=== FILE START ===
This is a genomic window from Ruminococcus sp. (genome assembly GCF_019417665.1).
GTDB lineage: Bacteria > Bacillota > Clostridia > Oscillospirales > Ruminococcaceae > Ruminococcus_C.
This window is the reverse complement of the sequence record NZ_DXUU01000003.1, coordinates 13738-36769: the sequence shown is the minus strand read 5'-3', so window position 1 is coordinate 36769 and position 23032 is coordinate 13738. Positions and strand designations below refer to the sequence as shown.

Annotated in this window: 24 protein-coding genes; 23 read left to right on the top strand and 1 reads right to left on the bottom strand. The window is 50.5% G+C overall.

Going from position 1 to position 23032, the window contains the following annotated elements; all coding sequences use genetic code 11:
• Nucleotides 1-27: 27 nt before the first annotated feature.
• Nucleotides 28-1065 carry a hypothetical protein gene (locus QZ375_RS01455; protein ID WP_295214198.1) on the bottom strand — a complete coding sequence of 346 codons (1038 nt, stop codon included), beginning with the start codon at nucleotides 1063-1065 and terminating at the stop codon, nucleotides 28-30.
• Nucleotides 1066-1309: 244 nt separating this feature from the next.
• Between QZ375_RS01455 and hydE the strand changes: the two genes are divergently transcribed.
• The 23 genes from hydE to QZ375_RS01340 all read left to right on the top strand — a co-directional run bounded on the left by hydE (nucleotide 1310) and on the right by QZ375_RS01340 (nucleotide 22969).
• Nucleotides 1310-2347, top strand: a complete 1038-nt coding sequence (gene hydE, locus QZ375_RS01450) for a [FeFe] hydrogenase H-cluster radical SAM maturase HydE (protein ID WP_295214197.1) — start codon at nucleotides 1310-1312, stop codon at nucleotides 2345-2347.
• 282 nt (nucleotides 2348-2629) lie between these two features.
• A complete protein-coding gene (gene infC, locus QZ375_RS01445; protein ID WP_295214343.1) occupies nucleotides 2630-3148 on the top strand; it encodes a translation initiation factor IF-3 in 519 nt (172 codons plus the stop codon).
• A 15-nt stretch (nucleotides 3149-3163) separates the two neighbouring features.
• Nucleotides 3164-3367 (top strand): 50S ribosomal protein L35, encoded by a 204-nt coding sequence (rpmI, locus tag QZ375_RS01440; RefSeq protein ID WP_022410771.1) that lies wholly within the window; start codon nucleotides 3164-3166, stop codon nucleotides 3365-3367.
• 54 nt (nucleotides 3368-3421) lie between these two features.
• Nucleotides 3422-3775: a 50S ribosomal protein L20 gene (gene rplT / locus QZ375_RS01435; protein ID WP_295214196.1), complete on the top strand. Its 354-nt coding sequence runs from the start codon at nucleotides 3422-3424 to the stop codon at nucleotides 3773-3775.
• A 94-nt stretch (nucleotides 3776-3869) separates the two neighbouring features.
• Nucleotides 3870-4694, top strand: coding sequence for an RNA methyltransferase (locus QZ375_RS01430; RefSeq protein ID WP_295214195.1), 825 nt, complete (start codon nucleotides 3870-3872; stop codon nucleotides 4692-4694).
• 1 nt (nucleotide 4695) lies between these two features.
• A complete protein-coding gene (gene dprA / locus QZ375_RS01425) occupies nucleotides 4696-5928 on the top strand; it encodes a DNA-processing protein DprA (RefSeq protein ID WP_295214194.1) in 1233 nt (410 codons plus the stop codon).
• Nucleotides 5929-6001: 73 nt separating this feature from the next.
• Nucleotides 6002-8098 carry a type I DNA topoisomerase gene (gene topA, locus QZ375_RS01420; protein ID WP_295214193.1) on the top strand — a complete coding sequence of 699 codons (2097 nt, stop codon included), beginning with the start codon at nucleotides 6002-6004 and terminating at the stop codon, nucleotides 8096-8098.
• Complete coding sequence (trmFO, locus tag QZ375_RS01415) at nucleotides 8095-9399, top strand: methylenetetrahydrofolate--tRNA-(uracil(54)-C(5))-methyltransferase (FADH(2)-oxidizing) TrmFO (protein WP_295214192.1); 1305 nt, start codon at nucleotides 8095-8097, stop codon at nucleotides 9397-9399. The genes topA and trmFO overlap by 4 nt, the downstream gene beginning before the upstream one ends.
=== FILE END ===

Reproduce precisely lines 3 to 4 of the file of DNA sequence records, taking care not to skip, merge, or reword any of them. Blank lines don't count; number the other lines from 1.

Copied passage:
This window is the reverse complement of the sequence record NZ_DXUU01000003.1, coordinates 13738-36769: the sequence shown is the minus strand read 5'-3', so window position 1 is coordinate 36769 and position 23032 is coordinate 13738. Positions and strand designations below refer to the sequence as shown.

Annotated in this window: 24 protein-coding genes; 23 read left to right on the top strand and 1 reads right to left on the bottom strand. The window is 50.5% G+C overall.